Afghanistan Refugees Are Still On U.S. Military Bases


Despite the disastrous withdrawal from Afghanistan in August, there are still thousands of Afghan refugees awaiting resettlement in the United States.

Eighteen thousand refugees are still living at the military hubs, which are Joint Base McGuire-Dix-Lakehurst in New Jersey, Fort McCoy in Wisconsin, Camp Atterbury in Indiana, Holloman Air Force Base in New Mexico, and Fort Pickett in Virginia, according to the Washington Examiner.

“Operation Allies Welcome made remarkable progress in the past four and a quarter months and we are grateful for the support that veterans and faith groups have given our Afghan allies as their new communities become established,” said a spokesperson for the program.

Although 57,000 people have been resettled in the U.S. already, the situation gives a more detailed look at the crisis that took place under the watchful eye of the Biden White House.

While the administration appeared to have moved on publicly from the terrible job it did in ending Afghanistan’s War in Afghanistan, it is important that the American people don’t forget. For anyone who needs to refresh their memory: 13 American servicemen were killed in a suicide bombing by ISIS-K at Kabul’s airport.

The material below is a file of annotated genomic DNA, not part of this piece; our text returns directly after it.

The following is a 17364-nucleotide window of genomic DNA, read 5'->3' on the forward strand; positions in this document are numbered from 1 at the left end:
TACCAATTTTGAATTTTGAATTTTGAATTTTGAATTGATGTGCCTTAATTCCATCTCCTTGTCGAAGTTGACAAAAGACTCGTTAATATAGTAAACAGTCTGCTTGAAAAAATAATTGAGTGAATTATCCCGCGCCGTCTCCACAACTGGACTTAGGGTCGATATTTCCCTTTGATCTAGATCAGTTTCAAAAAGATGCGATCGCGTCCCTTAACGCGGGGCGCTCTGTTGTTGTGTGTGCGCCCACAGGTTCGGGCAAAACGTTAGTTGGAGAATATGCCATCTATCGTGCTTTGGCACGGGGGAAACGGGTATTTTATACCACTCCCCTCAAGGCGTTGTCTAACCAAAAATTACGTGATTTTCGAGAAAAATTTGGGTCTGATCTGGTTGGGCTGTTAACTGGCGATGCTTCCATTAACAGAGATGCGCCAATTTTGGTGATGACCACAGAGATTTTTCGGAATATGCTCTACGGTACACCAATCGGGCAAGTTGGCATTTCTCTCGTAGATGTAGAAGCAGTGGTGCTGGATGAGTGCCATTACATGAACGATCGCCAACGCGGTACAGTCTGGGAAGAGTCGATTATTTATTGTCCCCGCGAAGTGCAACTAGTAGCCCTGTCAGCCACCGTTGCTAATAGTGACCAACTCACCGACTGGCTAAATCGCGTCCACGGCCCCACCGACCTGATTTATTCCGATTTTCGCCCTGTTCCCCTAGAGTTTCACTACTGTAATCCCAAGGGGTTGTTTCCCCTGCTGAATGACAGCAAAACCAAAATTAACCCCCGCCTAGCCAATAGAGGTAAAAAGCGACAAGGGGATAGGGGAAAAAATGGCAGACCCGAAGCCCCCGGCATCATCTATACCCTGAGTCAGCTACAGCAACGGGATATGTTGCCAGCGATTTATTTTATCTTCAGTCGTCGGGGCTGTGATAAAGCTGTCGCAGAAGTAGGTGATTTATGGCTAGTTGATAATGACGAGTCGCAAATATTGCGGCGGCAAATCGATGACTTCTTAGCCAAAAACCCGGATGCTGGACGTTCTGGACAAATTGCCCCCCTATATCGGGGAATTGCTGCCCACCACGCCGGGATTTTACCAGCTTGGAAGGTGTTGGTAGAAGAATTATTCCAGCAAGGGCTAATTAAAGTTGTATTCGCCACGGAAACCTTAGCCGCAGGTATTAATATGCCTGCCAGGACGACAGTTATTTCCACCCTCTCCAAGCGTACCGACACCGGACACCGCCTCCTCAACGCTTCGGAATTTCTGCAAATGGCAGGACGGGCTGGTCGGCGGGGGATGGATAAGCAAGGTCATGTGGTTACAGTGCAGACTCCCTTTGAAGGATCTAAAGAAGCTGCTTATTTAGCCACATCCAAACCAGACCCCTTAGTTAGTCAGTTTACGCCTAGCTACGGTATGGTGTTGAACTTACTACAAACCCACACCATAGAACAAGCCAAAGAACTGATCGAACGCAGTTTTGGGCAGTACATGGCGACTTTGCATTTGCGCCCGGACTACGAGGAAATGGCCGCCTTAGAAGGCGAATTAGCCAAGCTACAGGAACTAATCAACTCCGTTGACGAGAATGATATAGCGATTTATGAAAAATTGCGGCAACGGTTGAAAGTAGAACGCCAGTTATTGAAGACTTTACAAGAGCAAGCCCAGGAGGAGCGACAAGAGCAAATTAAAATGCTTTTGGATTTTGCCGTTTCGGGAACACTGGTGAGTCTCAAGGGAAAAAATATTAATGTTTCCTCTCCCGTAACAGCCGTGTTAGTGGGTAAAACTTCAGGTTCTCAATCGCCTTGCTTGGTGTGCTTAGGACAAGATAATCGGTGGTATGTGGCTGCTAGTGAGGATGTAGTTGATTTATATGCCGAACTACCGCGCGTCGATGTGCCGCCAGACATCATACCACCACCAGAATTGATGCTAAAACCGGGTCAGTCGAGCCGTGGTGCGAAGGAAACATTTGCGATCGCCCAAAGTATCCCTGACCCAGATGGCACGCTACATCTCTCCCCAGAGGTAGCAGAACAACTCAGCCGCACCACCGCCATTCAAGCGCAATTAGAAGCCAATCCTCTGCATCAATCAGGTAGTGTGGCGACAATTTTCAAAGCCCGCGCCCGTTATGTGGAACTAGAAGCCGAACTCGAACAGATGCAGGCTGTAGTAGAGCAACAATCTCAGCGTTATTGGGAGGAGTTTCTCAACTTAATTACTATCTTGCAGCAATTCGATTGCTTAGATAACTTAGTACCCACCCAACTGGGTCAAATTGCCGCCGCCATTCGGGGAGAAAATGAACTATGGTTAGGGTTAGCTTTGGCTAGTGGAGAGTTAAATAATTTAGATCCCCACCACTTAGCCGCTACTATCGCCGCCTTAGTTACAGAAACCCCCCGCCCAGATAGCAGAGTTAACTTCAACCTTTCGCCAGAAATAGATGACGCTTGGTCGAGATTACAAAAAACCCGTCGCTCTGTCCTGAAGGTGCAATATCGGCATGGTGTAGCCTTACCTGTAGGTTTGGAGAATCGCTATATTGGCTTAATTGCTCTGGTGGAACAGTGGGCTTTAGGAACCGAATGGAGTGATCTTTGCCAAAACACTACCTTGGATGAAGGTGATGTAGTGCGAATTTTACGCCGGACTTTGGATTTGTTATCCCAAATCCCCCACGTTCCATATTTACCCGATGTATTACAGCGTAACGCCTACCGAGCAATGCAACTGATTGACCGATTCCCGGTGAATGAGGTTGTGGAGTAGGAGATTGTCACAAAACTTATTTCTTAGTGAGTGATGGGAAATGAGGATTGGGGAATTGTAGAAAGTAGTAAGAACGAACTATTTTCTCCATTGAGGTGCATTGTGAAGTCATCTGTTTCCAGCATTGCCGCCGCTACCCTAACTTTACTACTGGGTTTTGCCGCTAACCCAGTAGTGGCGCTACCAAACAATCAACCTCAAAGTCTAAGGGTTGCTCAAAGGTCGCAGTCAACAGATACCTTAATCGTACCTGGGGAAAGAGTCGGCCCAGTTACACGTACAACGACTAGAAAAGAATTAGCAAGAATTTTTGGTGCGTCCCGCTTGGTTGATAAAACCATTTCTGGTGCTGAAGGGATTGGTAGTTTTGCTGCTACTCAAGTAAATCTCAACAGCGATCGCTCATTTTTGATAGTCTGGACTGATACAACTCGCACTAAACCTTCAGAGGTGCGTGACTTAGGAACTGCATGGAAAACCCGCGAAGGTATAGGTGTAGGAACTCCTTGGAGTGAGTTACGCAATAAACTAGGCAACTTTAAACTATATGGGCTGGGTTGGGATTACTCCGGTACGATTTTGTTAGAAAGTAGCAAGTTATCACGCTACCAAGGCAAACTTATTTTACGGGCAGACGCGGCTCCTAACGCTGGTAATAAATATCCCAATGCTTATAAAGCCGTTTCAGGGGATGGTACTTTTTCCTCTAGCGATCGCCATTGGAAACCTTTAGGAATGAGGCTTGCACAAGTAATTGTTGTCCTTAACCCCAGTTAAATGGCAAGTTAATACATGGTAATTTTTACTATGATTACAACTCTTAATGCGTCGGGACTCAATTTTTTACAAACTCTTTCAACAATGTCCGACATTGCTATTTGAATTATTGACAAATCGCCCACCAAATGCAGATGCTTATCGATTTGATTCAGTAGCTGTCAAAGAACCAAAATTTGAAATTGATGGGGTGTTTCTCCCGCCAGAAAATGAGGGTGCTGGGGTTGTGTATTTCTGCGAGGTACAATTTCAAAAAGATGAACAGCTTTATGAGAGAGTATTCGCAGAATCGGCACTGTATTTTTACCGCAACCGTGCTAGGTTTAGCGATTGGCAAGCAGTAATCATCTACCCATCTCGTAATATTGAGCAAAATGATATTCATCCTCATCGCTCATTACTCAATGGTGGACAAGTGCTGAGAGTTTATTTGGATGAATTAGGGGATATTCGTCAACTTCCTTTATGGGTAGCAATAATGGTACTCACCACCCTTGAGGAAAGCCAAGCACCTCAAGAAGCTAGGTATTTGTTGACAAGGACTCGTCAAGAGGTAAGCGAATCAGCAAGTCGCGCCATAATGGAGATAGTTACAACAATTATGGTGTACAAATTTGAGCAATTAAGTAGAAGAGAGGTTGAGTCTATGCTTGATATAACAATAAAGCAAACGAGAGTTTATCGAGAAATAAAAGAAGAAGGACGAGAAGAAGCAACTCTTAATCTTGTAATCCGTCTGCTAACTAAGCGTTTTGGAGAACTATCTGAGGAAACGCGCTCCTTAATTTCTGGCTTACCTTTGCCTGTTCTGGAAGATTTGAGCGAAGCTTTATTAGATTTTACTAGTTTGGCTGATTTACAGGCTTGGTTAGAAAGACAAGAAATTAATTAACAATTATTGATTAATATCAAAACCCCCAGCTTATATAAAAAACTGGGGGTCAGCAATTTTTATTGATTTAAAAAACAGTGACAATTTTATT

The rapid takeover of the Taliban caused panic at the airport and precious American military equipment was left behind after the Afghan Armed Forces, to which it was entrusted, quickly surrendered.

Not all Americans were allowed to travel on government-operated evacuation flights. According to CNN, around 80 Americans remain in Afghanistan and want to flee. However, they are dependent on whether or not the Taliban allow them to fly out.

The Biden Administration’s piss poor policy has also left Afghans at high risk of being attacked by the Taliban. Private organizations like Flanders Fields work to help them.

The United States promised Afghanistan, especially the women, that it would make them a democracy. But the Biden administration failed to deliver.

Although things were clearly difficult, there had not been an American casualty in the last year. At that time, it wasn’t a war; it was an occupation. All the blood and sweat shed by the Armed Services over two decades was quickly lost.

Today, thousands of Afghans are being relocated to the United States. Many are not familiar with American culture and the English language. Some are now navigating new communities while others remain in bureaucratic purgatory.